google_logoIt looks as though Pandora’s Box has been opened as a Hong Kong court recently ruled in favor for a local tycoon to actually bring Google to court because its autocomplete feature automatically added the term “triad,” which happens to be a popular term that describes Chinese criminal gangs. To rub salt into the wound, the word “perversion”, too, would be added to his name no thanks to the autocomplete feature whenever a search is performed.

Google’s point of view? They are not held liable for the way the autocomplete feature works, as it will offer suggestions automatically depending on how popular certain searches are. The High Court of Hong Kong however, dismissed Google’s claims earlier today, and claimed that Google would have to carry the responsibility for the kind of content that its users read and see.

Albert Yeung, chairman of the Hong Kong-based Emperor Group, kicked off his demands a couple of years ago to have Google do away with the associations that “perversion” and “triad” were attached to his name, citing the possibility of those being defamatory in the long run. What do you think of Google’s autocomplete feature, and how will it impact the rest of the people around the world whose names do have some unsavory terms trailing behind, courtesy of autocomplete? After all, Google’s autocomplete is not immune to the court’s jurisdiction, as its results have been censored by the Tokyo court in the past.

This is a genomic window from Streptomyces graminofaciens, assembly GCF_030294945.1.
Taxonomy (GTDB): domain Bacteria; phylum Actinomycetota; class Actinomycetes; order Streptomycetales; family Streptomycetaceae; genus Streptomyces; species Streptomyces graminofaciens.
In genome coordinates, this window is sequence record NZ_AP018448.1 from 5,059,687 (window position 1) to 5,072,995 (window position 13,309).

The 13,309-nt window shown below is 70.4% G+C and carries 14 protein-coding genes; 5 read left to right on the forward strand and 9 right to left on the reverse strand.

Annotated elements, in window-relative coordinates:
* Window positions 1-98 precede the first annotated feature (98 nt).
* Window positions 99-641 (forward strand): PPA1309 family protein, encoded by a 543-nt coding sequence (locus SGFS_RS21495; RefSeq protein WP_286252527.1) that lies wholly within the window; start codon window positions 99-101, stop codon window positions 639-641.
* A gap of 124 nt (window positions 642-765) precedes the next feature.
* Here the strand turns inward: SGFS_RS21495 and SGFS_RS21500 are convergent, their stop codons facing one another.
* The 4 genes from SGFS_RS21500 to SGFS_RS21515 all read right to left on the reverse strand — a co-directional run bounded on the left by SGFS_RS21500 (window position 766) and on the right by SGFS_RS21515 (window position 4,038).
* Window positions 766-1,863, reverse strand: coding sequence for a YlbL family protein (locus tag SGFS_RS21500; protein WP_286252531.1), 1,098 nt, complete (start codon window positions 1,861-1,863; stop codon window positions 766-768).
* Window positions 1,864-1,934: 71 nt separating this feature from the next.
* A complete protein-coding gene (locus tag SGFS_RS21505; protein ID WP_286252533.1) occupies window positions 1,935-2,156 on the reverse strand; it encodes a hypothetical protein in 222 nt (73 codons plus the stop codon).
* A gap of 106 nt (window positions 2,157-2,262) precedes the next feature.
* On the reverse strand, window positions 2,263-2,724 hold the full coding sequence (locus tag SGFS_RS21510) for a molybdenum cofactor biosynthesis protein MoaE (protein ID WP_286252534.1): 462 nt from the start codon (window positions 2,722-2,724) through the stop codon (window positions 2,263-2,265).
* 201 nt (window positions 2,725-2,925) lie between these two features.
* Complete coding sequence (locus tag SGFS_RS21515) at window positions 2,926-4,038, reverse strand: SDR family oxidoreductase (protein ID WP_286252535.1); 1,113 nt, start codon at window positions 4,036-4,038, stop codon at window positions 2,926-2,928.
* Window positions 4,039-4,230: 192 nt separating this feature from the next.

Filed in Computers. Read more about Google.

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